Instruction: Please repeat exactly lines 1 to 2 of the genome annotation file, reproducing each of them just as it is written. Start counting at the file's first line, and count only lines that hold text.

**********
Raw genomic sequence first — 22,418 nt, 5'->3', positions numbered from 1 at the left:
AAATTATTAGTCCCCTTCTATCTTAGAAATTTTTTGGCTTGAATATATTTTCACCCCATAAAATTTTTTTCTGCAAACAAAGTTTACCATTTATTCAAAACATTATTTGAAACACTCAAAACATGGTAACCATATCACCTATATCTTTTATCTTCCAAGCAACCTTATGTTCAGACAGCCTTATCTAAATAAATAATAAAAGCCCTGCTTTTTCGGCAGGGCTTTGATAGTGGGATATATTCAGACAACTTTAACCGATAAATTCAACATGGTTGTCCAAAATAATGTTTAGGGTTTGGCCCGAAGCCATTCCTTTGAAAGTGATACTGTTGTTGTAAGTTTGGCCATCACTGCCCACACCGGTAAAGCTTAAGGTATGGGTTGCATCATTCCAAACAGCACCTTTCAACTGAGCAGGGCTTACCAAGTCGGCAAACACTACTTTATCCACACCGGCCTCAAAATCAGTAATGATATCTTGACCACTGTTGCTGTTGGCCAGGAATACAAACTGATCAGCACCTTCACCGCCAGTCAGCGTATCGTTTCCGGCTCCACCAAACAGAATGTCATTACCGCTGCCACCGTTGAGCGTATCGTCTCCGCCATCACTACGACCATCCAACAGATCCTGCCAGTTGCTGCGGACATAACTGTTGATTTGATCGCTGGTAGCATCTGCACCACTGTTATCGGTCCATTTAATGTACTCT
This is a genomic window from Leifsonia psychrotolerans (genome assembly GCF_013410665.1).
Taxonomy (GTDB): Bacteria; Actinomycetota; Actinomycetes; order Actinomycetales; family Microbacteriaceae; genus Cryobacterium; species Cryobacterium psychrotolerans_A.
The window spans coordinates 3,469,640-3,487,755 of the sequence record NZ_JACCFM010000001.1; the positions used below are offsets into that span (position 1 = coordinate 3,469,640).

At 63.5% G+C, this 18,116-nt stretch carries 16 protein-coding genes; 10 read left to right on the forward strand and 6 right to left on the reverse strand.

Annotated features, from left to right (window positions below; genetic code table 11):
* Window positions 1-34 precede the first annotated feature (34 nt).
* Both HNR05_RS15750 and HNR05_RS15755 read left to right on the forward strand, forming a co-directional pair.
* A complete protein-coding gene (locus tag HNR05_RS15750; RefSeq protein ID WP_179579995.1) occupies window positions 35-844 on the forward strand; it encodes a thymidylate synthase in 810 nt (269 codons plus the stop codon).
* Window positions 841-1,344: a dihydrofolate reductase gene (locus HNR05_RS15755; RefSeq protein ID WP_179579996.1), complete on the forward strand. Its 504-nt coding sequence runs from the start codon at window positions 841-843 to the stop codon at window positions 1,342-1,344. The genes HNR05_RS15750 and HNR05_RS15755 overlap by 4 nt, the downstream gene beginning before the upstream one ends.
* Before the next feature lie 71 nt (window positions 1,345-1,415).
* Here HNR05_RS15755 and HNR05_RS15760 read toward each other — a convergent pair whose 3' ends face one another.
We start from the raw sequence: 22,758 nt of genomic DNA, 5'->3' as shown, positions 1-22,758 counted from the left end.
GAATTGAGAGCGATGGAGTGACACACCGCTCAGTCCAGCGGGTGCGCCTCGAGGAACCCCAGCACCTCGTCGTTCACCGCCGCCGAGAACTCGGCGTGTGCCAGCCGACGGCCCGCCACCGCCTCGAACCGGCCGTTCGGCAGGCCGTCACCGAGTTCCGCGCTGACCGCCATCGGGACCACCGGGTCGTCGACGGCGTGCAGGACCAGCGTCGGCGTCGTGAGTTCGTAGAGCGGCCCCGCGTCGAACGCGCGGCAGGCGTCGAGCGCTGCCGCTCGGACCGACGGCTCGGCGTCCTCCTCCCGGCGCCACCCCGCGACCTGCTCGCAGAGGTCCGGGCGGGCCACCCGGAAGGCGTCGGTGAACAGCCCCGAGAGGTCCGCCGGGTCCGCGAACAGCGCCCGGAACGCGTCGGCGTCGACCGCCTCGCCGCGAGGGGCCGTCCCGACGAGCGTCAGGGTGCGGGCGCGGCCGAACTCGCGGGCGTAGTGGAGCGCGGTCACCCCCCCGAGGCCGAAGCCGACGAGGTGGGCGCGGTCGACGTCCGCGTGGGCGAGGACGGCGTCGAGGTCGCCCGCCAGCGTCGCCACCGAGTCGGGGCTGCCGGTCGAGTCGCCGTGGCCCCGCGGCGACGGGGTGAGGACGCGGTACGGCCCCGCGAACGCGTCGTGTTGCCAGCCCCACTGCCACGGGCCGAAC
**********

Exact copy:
Raw genomic sequence first — 22,418 nt, 5'->3', positions numbered from 1 at the left:
AAATTATTAGTCCCCTTCTATCTTAGAAATTTTTTGGCTTGAATATATTTTCACCCCATAAAATTTTTTTCTGCAAACAAAGTTTACCATTTATTCAAAACATTATTTGAAACACTCAAAACATGGTAACCATATCACCTATATCTTTTATCTTCCAAGCAACCTTATGTTCAGACAGCCTTATCTAAATAAATAATAAAAGCCCTGCTTTTTCGGCAGGGCTTTGATAGTGGGATATATTCAGACAACTTTAACCGATAAATTCAACATGGTTGTCCAAAATAATGTTTAGGGTTTGGCCCGAAGCCATTCCTTTGAAAGTGATACTGTTGTTGTAAGTTTGGCCATCACTGCCCACACCGGTAAAGCTTAAGGTATGGGTTGCATCATTCCAAACAGCACCTTTCAACTGAGCAGGGCTTACCAAGTCGGCAAACACTACTTTATCCACACCGGCCTCAAAATCAGTAATGATATCTTGACCACTGTTGCTGTTGGCCAGGAATACAAACTGATCAGCACCTTCACCGCCAGTCAGCGTATCGTTTCCGGCTCCACCAAACAGAATGTCATTACCGCTGCCACCGTTGAGCGTATCGTCTCCGCCATCACTACGACCATCCAACAGATCCTGCCAGTTGCTGCGGACATAACTGTTGATTTGATCGCTGGTAGCATCTGCACCACTGTTATCGGTCCATTTAATGTACTCT